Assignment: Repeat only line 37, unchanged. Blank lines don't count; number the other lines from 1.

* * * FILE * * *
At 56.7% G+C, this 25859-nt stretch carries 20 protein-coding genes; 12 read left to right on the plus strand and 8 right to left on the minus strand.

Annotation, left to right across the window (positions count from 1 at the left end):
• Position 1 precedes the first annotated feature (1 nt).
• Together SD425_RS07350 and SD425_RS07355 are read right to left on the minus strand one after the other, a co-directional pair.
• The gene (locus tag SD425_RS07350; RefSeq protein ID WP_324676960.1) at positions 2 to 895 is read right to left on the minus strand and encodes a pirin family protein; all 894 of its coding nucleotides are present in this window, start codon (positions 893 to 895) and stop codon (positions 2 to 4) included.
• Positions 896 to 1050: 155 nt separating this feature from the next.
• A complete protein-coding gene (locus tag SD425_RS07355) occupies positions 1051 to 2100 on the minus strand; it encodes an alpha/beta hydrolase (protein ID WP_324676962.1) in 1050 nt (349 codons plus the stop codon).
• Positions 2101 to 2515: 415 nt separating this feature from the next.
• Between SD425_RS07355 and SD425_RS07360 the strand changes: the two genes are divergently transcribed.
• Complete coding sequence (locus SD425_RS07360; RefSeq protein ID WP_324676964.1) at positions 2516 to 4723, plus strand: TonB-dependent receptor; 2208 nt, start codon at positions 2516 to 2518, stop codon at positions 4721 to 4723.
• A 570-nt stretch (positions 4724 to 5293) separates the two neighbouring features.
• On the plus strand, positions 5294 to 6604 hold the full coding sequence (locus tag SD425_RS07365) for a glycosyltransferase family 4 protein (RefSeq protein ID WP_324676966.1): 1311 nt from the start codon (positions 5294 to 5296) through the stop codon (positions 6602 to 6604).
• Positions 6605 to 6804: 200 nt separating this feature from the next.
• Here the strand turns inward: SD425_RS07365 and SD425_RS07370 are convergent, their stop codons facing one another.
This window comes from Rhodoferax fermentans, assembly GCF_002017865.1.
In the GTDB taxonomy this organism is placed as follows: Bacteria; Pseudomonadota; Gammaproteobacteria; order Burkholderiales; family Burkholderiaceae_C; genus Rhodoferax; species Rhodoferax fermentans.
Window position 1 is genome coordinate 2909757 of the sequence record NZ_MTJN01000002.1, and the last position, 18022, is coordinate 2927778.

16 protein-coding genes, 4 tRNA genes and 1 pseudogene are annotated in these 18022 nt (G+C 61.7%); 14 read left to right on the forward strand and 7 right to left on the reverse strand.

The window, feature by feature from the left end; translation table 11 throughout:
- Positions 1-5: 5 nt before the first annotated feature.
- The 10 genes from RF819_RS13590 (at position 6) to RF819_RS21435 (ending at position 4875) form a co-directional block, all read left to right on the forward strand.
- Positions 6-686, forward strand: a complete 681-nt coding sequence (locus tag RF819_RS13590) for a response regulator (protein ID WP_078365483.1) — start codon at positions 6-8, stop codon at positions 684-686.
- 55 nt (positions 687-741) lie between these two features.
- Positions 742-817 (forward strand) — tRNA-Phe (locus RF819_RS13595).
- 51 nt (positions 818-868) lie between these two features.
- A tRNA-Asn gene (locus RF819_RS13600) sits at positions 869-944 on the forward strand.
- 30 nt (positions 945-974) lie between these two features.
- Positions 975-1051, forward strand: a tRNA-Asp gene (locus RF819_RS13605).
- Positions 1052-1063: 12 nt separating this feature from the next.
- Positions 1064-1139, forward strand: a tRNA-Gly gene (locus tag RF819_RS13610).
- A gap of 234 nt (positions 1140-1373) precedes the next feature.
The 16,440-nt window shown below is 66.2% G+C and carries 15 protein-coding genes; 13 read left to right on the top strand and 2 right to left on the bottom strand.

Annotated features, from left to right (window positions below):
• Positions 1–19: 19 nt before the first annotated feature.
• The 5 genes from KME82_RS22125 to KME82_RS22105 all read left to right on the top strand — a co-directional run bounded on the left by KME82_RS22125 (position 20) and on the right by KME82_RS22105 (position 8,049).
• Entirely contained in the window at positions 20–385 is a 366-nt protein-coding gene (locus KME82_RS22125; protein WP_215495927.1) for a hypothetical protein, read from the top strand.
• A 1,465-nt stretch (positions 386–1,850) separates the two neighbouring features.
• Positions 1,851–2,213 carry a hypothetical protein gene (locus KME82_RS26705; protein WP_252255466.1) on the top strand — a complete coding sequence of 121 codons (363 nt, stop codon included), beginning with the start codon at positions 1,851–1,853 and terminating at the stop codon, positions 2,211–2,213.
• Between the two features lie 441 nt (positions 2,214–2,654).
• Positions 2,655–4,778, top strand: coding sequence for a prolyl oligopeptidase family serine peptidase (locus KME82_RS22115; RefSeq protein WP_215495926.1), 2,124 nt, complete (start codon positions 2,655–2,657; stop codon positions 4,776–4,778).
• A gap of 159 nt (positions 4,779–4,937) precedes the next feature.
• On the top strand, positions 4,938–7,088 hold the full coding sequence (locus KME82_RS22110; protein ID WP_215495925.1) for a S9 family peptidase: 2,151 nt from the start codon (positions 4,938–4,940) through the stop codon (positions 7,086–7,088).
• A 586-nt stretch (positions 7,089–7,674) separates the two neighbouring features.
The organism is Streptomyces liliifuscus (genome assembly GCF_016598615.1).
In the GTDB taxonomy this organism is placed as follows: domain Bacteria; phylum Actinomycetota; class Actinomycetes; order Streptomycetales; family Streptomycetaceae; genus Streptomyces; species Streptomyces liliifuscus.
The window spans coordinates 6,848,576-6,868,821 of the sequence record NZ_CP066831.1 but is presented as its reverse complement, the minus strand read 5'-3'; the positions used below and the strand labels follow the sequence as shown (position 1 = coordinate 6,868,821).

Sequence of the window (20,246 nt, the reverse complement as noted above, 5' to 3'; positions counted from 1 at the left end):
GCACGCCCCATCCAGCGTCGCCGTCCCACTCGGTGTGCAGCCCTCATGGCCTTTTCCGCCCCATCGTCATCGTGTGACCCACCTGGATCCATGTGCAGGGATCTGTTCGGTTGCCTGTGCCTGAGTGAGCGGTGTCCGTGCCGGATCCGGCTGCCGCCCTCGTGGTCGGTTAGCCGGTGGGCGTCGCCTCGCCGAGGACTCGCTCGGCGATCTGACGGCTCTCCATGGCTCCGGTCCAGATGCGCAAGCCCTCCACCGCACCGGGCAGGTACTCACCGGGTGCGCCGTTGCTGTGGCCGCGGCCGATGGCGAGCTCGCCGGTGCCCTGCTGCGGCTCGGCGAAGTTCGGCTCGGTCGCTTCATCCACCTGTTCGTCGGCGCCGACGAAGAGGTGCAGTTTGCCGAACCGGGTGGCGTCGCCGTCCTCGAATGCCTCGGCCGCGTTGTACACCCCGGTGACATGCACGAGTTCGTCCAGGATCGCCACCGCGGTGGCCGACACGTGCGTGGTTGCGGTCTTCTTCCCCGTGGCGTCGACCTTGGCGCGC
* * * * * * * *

• A 1,465-nt stretch (positions 386–1,850) separates the two neighbouring features.